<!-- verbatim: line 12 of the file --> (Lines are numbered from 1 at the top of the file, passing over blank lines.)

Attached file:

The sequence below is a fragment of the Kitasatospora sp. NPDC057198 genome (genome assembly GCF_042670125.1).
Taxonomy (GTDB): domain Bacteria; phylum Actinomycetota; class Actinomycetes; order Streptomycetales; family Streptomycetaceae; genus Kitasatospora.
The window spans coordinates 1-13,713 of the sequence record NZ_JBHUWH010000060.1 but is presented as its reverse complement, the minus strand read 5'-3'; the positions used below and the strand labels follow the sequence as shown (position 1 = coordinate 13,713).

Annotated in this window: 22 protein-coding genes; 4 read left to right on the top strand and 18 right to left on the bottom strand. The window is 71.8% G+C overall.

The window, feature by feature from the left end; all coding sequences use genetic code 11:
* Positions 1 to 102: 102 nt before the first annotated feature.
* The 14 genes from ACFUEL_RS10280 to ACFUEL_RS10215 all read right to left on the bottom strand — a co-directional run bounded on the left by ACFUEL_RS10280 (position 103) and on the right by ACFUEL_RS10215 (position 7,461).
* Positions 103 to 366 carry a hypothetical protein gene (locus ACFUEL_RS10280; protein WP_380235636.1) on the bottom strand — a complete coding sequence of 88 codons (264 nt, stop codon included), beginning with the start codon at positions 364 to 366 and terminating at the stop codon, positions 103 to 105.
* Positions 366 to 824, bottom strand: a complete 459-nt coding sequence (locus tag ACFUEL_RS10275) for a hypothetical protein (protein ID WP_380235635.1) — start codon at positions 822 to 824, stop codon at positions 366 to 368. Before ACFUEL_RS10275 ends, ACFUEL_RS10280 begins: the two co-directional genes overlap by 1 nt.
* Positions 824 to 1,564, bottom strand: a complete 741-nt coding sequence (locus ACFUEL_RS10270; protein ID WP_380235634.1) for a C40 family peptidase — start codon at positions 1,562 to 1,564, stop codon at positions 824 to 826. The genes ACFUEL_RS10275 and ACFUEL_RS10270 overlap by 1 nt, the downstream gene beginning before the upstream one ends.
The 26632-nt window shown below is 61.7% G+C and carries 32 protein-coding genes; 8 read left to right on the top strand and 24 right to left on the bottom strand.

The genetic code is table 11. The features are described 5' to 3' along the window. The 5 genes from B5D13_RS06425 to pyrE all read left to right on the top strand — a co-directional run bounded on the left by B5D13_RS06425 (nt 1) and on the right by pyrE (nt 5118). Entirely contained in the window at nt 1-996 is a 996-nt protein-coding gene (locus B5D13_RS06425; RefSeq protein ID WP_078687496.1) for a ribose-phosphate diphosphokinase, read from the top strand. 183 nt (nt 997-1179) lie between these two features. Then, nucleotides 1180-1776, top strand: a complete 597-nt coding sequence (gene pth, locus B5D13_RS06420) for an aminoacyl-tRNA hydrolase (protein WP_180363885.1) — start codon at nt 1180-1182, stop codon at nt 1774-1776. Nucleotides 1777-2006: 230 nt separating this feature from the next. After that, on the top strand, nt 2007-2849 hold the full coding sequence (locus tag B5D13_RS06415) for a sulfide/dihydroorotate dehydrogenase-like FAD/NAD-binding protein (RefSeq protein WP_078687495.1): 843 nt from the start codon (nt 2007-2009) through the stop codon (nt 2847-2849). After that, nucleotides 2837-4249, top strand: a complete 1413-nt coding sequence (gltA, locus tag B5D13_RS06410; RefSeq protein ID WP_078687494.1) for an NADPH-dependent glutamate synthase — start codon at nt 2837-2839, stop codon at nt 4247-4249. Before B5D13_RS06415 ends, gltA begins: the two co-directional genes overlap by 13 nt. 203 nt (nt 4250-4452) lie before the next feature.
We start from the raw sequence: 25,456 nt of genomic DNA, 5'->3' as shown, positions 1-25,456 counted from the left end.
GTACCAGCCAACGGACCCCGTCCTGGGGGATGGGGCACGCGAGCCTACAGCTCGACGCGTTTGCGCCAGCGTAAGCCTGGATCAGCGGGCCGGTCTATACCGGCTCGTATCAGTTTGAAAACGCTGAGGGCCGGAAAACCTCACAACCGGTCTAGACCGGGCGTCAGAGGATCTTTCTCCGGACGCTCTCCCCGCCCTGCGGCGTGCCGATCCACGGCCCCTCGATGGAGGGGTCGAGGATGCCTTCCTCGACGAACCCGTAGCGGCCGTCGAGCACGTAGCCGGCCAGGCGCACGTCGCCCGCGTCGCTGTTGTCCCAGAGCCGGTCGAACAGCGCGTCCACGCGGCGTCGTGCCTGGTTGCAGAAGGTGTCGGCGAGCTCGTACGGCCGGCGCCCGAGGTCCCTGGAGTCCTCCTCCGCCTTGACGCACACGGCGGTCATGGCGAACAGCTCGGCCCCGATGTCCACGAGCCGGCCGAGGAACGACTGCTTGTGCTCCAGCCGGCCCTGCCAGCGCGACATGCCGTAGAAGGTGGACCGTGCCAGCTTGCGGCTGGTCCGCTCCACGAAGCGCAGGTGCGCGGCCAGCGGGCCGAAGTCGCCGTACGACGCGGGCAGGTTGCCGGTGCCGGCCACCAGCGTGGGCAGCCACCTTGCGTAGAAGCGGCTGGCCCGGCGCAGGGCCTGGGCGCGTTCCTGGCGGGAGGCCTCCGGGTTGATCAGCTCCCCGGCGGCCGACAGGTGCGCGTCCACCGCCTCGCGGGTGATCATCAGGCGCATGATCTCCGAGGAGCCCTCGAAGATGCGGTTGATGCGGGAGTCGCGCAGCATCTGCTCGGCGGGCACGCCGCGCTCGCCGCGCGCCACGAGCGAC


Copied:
The genetic code is table 11. The features are described 5' to 3' along the window. The 5 genes from B5D13_RS06425 to pyrE all read left to right on the top strand — a co-directional run bounded on the left by B5D13_RS06425 (nt 1) and on the right by pyrE (nt 5118). Entirely contained in the window at nt 1-996 is a 996-nt protein-coding gene (locus B5D13_RS06425; RefSeq protein ID WP_078687496.1) for a ribose-phosphate diphosphokinase, read from the top strand. 183 nt (nt 997-1179) lie between these two features. Then, nucleotides 1180-1776, top strand: a complete 597-nt coding sequence (gene pth, locus B5D13_RS06420) for an aminoacyl-tRNA hydrolase (protein WP_180363885.1) — start codon at nt 1180-1182, stop codon at nt 1774-1776. Nucleotides 1777-2006: 230 nt separating this feature from the next. After that, on the top strand, nt 2007-2849 hold the full coding sequence (locus tag B5D13_RS06415) for a sulfide/dihydroorotate dehydrogenase-like FAD/NAD-binding protein (RefSeq protein WP_078687495.1): 843 nt from the start codon (nt 2007-2009) through the stop codon (nt 2847-2849). After that, nucleotides 2837-4249, top strand: a complete 1413-nt coding sequence (gltA, locus tag B5D13_RS06410; RefSeq protein ID WP_078687494.1) for an NADPH-dependent glutamate synthase — start codon at nt 2837-2839, stop codon at nt 4247-4249. Before B5D13_RS06415 ends, gltA begins: the two co-directional genes overlap by 13 nt. 203 nt (nt 4250-4452) lie before the next feature.